“We did a licensing deal with the Japanese independent label WHD Entertainment late last November,” explains James Cassidy when quizzed further about The Answer’s success in Asia. “They were very passionate, but I don’t think either side anticipated things would move as fast as they did. As a label ourselves, we expected they’d need a few months to build the band’s profile and that the album would come out in March or April. They said, ‘No, 24 January – it’s all going to be fine.’
“I knew they’d serviced to print and radio but I was still pretty surprised when I got this e-mail saying Rise had exploded onto the Japanese market. I was like: ‘Exploded, you say? What does that mean exactly?’ They told me they hadn’t seen a new band impact like this since Bon Jovi, and that they were going to ship another 15,000 units immediately. At one point only Norah Jones and Bloc Party were higher in the international chart. You think it can’t be right and there’s something fishy going on, but no.”
In Britain, The Answer can count Led Zeppelin’s Jimmy Page and the former Deep Purple singer David Coverdale among their fans. Joe Elliott, the frontman with the hugely successful pop-metal act Def Leppard, also rates them highly. When AOL interviewed Elliott recently about his own band’s forthcoming new album he cited “…this young Irish band called The Answer” as a possible influence. “They’re amazing – they could be the new Free,” he added.
Such “peer accolades”, as Cassidy calls them, have helped push the total sales of Rise close to 100,000 units – remarkable given that airplay for the band in Europe has been virtually non-existent. “It’s very frustrating,” says Cassidy. “With some Radio 1 support I firmly believe we’d be doing at least 300,000 albums worldwide.”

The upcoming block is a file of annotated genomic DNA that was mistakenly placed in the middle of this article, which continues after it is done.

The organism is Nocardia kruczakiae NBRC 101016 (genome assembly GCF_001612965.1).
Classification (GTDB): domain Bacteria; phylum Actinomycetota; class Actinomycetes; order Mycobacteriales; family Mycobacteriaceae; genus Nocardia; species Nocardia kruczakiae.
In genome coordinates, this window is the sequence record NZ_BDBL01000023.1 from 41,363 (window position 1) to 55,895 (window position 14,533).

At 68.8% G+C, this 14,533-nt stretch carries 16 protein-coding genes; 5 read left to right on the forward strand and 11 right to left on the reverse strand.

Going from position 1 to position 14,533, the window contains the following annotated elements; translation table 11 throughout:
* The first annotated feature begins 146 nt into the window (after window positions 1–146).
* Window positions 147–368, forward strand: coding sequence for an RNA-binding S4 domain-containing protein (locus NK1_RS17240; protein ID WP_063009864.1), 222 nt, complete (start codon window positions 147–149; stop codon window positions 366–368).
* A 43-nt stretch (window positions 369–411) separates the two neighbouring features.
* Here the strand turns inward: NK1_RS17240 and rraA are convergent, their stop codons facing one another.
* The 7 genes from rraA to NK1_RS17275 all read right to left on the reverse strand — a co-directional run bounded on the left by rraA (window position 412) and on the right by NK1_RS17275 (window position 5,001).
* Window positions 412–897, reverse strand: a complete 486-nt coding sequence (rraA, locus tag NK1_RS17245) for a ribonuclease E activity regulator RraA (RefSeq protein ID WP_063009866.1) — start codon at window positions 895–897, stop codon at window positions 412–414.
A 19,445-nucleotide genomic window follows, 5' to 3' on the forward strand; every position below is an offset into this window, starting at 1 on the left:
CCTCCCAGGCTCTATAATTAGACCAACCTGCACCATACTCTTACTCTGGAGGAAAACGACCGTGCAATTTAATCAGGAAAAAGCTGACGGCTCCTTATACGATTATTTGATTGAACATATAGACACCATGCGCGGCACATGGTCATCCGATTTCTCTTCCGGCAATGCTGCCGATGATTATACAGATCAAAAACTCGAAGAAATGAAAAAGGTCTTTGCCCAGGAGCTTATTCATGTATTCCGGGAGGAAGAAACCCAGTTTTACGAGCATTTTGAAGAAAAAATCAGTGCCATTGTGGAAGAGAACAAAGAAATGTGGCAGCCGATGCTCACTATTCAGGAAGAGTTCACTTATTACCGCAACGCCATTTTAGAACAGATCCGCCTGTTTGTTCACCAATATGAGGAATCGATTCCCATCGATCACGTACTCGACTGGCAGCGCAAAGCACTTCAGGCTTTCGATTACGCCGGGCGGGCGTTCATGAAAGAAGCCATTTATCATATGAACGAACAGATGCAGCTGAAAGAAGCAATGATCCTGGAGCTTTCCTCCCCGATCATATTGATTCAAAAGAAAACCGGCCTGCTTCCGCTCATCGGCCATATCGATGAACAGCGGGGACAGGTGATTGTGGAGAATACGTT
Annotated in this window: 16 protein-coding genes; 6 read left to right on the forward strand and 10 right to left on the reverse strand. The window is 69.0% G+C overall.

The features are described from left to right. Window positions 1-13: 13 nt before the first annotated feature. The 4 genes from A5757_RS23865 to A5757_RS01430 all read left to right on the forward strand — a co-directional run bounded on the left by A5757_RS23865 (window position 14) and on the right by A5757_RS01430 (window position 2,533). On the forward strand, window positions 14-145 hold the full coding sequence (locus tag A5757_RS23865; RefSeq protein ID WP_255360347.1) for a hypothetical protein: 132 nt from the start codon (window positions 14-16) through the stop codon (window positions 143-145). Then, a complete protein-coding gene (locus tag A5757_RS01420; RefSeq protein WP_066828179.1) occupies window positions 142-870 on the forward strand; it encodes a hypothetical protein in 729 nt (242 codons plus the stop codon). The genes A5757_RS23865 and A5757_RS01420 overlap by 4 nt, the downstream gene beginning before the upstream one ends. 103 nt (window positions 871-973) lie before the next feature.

A fixture of the County Down live circuit as early as 2000, The Answer are not the overnight success that they might at first appear. Mahon and Waters worked with several other frontmen before recruiting the mighty-lunged Neeson, and it wasn’t until he returned from a working holiday in New York and Heatley finished studying at Belfast’s Queens University that the definitive line-up of The Answer arrived. “From there, we spent four years just plugging away,” says Neeson. “We sent demos to umpteen different record labels, journalists and DJs.” “Once a month we’d drive over to London from Belfast to play showcases at places like The Dublin Castle in Camden,” adds Waters, “then we’d pack up our gear and drive straight to Holyhead to get the ferry home. We did that trip 14 times.” Not for nothing did The Answer call their debut EP Keep Believin’, the group having secured a deal with Australian independent label Albert Productions in 2005.
Established in the 1960s and home to such hard-rock royalty as AC/DC, Albert Productions clearly has the financial clout and knowledge of the hard rock market to steer The Answer effectively. “We’re a top priority there and we know they’re going to bust their balls as much as we are,” says Neeson. “We’re going to build things up over three or four albums.”
The band were thrilled to be able to record parts of Rise at Olympic studios in Barnes, a complex that has played host to Jimi Hendrix and the Rolling Stones. Having lunch alongside Eric Clapton was certainly fun, they tell me, but sessions for Rise at Monnow Valley studios in Wales were to prove memorable for less pleasant reasons.